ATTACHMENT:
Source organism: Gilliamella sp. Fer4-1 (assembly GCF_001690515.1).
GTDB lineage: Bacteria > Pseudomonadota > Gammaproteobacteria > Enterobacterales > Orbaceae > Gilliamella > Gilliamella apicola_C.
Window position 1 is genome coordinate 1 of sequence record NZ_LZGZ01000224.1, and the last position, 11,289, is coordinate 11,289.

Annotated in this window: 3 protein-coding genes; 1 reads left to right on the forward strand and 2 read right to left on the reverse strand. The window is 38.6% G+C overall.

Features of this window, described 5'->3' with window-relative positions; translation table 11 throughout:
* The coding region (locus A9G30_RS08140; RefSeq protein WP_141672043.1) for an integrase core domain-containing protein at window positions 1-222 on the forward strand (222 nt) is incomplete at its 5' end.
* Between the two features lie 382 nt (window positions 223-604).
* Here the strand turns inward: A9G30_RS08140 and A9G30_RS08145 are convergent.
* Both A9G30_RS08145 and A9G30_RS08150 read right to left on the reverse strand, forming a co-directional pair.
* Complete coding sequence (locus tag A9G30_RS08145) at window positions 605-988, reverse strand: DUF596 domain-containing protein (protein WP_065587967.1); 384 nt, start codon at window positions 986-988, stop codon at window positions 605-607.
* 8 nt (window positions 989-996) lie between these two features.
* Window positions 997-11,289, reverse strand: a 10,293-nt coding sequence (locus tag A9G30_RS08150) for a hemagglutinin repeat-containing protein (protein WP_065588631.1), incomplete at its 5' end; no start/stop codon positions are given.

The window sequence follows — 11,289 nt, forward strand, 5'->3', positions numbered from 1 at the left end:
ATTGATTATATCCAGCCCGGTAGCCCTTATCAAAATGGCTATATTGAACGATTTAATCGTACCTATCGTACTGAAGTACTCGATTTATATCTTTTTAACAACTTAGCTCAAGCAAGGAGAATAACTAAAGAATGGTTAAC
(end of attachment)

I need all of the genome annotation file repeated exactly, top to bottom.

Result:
Source organism: Gilliamella sp. Fer4-1 (assembly GCF_001690515.1).
GTDB lineage: Bacteria > Pseudomonadota > Gammaproteobacteria > Enterobacterales > Orbaceae > Gilliamella > Gilliamella apicola_C.
Window position 1 is genome coordinate 1 of sequence record NZ_LZGZ01000224.1, and the last position, 11,289, is coordinate 11,289.

Annotated in this window: 3 protein-coding genes; 1 reads left to right on the forward strand and 2 read right to left on the reverse strand. The window is 38.6% G+C overall.

Features of this window, described 5'->3' with window-relative positions; translation table 11 throughout:
* The coding region (locus A9G30_RS08140; RefSeq protein WP_141672043.1) for an integrase core domain-containing protein at window positions 1-222 on the forward strand (222 nt) is incomplete at its 5' end.
* Between the two features lie 382 nt (window positions 223-604).
* Here the strand turns inward: A9G30_RS08140 and A9G30_RS08145 are convergent.
* Both A9G30_RS08145 and A9G30_RS08150 read right to left on the reverse strand, forming a co-directional pair.
* Complete coding sequence (locus tag A9G30_RS08145) at window positions 605-988, reverse strand: DUF596 domain-containing protein (protein WP_065587967.1); 384 nt, start codon at window positions 986-988, stop codon at window positions 605-607.
* 8 nt (window positions 989-996) lie between these two features.
* Window positions 997-11,289, reverse strand: a 10,293-nt coding sequence (locus tag A9G30_RS08150) for a hemagglutinin repeat-containing protein (protein WP_065588631.1), incomplete at its 5' end; no start/stop codon positions are given.

The window sequence follows — 11,289 nt, forward strand, 5'->3', positions numbered from 1 at the left end:
ATTGATTATATCCAGCCCGGTAGCCCTTATCAAAATGGCTATATTGAACGATTTAATCGTACCTATCGTACTGAAGTACTCGATTTATATCTTTTTAACAACTTAGCTCAAGCAAGGAGAATAACTAAAGAATGGTTAAC